sinkings are really very rare, going to great lengths to make it impossible seems a bit like not believing in heavier-than-air flight.
How many yachts actually sink in a year?
Discounting wrecks sinking on the mooring and racing collisions inshore?

One option might be to have a light keel plus water ballast tanks, which could double as buoyancy tanks?
Plus a few watertight bulkheads a la Titanic....
Or approach the problem from the other end and jettison the keel before sinking....
If you have say a 12m boat weighing 8 tons, you could guess the hull and deck area at say 12m * (4m + 2m)=72sq m.
Which suggests making the hull and deck of the order of 11cm thick foam sandwich would do the trick?
Or just get a trimaran.
 

Seajet

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Years ago there was a system one could retrofit to any boat, called ' Unsink '.

It consisted of buoyancy bags stowed deflated under the bunk cushions etc, and compressed air bottle/s.

I can see various snags, like you couldn't really test it before the real moment of need, and the bags may well suffer chafe in the daily use of the bunks.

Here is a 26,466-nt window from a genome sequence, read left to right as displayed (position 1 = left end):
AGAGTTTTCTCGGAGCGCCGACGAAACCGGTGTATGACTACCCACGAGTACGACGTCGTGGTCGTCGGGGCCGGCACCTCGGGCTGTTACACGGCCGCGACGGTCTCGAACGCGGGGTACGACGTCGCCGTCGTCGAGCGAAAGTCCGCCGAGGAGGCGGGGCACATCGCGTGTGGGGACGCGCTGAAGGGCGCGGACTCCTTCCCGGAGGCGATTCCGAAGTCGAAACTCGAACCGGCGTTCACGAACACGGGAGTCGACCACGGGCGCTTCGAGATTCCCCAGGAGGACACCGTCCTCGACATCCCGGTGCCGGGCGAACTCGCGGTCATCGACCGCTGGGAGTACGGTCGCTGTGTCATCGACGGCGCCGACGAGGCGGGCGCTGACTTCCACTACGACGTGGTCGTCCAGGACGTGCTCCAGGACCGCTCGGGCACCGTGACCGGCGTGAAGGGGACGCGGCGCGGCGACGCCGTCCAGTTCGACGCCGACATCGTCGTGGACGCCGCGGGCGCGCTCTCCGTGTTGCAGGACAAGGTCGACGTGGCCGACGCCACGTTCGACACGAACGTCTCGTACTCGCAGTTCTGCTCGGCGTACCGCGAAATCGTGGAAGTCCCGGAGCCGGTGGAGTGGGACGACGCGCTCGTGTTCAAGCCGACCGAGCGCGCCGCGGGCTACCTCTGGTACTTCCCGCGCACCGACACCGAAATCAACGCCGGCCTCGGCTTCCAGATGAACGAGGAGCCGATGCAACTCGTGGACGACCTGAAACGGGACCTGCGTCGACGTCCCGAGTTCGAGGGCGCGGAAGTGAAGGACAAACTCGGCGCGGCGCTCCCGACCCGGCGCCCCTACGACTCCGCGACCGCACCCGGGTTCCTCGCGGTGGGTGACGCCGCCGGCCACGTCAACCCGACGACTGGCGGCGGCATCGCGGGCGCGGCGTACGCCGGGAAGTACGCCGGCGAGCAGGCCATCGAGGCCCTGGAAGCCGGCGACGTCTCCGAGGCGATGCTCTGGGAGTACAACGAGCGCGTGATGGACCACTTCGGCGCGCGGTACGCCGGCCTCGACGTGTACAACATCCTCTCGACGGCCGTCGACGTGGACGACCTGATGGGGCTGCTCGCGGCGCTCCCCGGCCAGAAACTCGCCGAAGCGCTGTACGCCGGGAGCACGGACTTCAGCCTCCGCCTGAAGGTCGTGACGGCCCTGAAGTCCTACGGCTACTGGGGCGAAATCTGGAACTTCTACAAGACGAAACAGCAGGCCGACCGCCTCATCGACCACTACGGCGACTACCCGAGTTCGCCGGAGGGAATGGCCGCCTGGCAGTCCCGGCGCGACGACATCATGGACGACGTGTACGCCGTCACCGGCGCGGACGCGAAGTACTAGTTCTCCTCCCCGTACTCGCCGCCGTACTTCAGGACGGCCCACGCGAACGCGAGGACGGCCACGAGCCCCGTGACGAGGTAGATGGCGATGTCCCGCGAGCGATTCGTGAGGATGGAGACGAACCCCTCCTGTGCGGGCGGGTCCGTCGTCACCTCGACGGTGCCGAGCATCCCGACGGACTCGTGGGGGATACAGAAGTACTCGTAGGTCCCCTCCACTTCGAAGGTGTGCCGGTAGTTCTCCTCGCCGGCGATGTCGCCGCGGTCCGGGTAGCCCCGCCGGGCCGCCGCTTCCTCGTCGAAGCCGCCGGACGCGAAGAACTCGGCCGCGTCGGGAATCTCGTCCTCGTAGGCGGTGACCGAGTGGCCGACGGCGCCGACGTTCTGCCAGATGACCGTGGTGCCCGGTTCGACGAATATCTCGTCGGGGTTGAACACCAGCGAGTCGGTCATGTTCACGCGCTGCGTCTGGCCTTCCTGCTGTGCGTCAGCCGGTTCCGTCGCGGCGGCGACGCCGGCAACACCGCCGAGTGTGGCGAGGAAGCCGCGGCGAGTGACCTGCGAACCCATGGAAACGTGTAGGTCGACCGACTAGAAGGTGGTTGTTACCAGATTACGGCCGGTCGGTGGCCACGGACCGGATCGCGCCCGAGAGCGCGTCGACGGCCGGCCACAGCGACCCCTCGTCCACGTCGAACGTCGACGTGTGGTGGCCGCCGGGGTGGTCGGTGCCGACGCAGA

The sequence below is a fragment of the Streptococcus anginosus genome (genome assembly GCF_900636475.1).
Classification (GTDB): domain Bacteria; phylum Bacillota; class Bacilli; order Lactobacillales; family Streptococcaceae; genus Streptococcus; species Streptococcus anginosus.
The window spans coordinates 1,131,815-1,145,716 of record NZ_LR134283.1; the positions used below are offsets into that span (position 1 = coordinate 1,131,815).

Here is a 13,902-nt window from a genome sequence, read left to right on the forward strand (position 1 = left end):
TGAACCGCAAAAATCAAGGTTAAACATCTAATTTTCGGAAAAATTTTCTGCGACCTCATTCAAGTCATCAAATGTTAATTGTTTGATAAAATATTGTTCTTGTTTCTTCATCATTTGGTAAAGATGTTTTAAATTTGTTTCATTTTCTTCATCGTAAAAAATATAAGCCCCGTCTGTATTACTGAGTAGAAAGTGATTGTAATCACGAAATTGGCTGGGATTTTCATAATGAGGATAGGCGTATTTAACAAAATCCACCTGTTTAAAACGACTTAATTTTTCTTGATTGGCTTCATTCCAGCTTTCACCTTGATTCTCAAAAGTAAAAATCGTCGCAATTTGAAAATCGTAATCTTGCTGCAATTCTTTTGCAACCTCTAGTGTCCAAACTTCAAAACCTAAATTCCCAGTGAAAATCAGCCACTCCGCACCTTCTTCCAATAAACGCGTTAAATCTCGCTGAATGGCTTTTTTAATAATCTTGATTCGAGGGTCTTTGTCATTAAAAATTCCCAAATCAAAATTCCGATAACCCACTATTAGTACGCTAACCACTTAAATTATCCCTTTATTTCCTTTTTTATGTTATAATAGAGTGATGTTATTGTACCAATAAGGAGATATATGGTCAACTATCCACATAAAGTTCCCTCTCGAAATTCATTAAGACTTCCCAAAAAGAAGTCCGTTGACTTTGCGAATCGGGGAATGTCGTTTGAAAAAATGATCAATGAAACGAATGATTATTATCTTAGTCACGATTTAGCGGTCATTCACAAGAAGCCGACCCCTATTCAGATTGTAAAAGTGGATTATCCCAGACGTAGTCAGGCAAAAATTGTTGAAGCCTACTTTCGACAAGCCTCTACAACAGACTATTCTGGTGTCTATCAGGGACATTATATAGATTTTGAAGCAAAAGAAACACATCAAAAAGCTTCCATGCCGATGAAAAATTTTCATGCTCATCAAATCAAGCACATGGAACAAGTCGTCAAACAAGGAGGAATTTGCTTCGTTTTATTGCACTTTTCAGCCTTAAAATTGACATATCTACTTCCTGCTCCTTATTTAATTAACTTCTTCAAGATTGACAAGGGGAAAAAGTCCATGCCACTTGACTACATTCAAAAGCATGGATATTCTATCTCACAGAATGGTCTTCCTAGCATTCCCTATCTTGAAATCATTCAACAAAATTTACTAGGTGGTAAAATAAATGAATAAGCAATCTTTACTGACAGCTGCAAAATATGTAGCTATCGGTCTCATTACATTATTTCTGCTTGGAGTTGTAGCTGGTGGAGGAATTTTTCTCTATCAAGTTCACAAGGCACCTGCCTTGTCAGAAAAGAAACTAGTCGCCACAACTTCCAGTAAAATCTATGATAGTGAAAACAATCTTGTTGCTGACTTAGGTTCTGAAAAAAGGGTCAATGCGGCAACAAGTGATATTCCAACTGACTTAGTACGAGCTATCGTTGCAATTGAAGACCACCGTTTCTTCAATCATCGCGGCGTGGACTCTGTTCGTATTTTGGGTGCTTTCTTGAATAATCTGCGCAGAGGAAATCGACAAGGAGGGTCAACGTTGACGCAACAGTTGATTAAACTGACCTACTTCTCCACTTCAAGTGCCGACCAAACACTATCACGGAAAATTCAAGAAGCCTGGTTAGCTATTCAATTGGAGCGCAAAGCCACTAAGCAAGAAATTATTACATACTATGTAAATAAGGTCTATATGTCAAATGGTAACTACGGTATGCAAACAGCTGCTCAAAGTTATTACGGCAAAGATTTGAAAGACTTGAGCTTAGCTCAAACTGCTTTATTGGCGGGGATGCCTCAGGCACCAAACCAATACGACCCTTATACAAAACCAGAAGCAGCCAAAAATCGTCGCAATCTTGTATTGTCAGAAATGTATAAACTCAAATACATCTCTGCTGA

It never caught on; while I wouldn't want to rely on it, I wouldn't mind it as a Plan Z up my sleeve !
 

elton

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Years ago there was a system one could retrofit to any boat, called ' Unsink '.

It consisted of buoyancy bags stowed deflated under the bunk cushions etc, and compressed air bottle/s.

I can see various snags, like you couldn't really test it before the real moment of need, and the bags may well suffer chafe in the daily use of the bunks.

It never caught on; while I wouldn't want to rely on it, I wouldn't mind it as a Plan Z up my sleeve !

That sounds as mental as driverless cars, nuclear fusion, and Snowden's encryption keys. It could only work by displacing water that had entered the cabin. Any space not occupied by the inflated "buoyancy bags" would remain occupied by water, unless at that state of inflation, it allowed the boat to float in the water to a level at which water could be drained or pumped from the boat.